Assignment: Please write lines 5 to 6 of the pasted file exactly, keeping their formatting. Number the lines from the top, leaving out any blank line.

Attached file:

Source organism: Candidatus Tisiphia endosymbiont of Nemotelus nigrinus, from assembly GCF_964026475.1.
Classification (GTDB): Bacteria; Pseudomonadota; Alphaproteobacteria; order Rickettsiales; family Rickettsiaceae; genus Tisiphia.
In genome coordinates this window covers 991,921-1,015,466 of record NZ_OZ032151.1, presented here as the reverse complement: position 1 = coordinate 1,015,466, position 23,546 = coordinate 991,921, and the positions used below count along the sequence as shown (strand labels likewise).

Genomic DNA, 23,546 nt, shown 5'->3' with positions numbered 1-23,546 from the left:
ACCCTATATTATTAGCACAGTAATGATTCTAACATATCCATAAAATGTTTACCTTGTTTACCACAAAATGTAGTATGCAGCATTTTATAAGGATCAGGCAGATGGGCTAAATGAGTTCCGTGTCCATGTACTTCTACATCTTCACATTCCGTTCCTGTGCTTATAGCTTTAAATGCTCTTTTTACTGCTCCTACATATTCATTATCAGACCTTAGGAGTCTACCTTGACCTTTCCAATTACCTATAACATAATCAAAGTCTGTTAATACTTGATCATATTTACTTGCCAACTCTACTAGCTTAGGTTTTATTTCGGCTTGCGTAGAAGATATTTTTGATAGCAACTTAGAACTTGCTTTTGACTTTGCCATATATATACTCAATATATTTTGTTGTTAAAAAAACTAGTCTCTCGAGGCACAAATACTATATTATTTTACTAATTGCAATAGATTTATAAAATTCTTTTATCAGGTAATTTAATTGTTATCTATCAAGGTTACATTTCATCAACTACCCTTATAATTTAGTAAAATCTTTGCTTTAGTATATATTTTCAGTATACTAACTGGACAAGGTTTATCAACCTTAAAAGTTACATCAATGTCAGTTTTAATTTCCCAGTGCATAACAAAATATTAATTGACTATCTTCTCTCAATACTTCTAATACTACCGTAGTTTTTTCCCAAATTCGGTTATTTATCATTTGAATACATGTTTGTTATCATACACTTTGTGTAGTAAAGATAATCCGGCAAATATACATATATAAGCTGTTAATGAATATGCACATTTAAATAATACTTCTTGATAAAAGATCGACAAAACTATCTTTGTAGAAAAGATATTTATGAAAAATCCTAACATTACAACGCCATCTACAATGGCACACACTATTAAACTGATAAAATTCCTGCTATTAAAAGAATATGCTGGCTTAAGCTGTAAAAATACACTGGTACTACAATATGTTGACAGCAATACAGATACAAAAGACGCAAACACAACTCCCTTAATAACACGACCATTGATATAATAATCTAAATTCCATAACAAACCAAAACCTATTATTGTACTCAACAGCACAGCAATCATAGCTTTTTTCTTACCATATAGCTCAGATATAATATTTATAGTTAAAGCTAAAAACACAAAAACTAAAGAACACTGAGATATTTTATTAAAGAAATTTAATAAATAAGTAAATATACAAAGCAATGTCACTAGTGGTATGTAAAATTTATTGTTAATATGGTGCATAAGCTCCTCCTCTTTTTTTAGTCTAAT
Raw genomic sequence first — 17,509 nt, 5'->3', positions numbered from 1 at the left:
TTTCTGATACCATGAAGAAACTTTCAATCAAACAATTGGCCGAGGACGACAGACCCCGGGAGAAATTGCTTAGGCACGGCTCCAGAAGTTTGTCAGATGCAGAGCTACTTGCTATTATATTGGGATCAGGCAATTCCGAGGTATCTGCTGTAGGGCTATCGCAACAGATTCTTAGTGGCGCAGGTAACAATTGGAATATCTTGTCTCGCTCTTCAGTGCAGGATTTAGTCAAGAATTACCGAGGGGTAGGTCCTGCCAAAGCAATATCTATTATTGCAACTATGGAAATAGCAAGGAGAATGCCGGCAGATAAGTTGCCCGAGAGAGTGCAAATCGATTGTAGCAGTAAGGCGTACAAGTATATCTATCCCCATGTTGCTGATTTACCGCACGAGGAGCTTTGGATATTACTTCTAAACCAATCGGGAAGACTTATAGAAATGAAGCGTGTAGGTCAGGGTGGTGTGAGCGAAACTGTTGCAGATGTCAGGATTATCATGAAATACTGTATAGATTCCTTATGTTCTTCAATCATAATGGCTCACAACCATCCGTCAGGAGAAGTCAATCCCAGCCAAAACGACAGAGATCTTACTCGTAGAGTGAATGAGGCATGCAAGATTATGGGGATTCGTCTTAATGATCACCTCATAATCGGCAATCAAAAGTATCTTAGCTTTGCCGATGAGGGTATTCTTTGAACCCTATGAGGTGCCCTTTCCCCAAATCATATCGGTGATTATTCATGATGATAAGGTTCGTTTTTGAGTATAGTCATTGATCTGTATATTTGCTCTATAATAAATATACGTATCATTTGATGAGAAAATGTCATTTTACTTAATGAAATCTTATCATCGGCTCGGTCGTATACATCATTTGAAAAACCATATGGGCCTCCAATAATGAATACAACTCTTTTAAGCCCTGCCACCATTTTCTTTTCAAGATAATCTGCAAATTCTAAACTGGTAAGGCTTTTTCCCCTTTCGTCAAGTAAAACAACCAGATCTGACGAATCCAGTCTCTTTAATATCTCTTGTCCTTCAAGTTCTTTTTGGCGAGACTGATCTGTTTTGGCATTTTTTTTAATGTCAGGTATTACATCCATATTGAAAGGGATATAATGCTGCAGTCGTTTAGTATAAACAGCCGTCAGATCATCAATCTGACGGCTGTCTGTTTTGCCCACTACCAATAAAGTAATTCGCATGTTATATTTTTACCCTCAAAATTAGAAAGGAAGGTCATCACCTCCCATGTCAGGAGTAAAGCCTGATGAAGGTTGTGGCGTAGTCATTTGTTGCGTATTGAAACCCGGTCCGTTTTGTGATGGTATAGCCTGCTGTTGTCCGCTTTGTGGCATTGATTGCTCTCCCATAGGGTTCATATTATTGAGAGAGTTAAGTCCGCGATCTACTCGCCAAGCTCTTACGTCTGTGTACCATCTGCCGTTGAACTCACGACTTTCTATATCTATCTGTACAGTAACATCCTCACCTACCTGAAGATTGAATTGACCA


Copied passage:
ACCCTATATTATTAGCACAGTAATGATTCTAACATATCCATAAAATGTTTACCTTGTTTACCACAAAATGTAGTATGCAGCATTTTATAAGGATCAGGCAGATGGGCTAAATGAGTTCCGTGTCCATGTACTTCTACATCTTCACATTCCGTTCCTGTGCTTATAGCTTTAAATGCTCTTTTTACTGCTCCTACATATTCATTATCAGACCTTAGGAGTCTACCTTGACCTTTCCAATTACCTATAACATAATCAAAGTCTGTTAATACTTGATCATATTTACTTGCCAACTCTACTAGCTTAGGTTTTATTTCGGCTTGCGTAGAAGATATTTTTGATAGCAACTTAGAACTTGCTTTTGACTTTGCCATATATATACTCAATATATTTTGTTGTTAAAAAAACTAGTCTCTCGAGGCACAAATACTATATTATTTTACTAATTGCAATAGATTTATAAAATTCTTTTATCAGGTAATTTAATTGTTATCTATCAAGGTTACATTTCATCAACTACCCTTATAATTTAGTAAAATCTTTGCTTTAGTATATATTTTCAGTATACTAACTGGACAAGGTTTATCAACCTTAAAAGTTACATCAATGTCAGTTTTAATTTCCCAGTGCATAACAAAATATTAATTGACTATCTTCTCTCAATACTTCTAATACTACCGTAGTTTTTTCCCAAATTCGGTTATTTATCATTTGAATACATGTTTGTTATCATACACTTTGTGTAGTAAAGATAATCCGGCAAATATACATATATAAGCTGTTAATGAATATGCACATTTAAATAATACTTCTTGATAAAAGATCGACAAAACTATCTTTGTAGAAAAGATATTTATGAAAAATCCTAACATTACAACGCCATCTACAATGGCACACACTATTAAACTGATAAAATTCCTGCTATTAAAAGAATATGCTGGCTTAAGCTGTAAAAATACACTGGTACTACAATATGTTGACAGCAATACAGATACAAAAGACGCAAACACAACTCCCTTAATAACACGACCATTGATATAATAATCTAAATTCCATAACAAACCAAAACCTATTATTGTACTCAACAGCACAGCAATCATAGCTTTTTTCTTACCATATAGCTCAGATATAATATTTATAGTTAAAGCTAAAAACACAAAAACTAAAGAACACTGAGATATTTTATTAAAGAAATTTAATAAATAAGTAAATATACAAAGCAATGTCACTAGTGGTATGTAAAATTTATTGTTAATATGGTGCATAAGCTCCTCCTCTTTTTTTAGTCTAAT
Raw genomic sequence first — 17,509 nt, 5'->3', positions numbered from 1 at the left: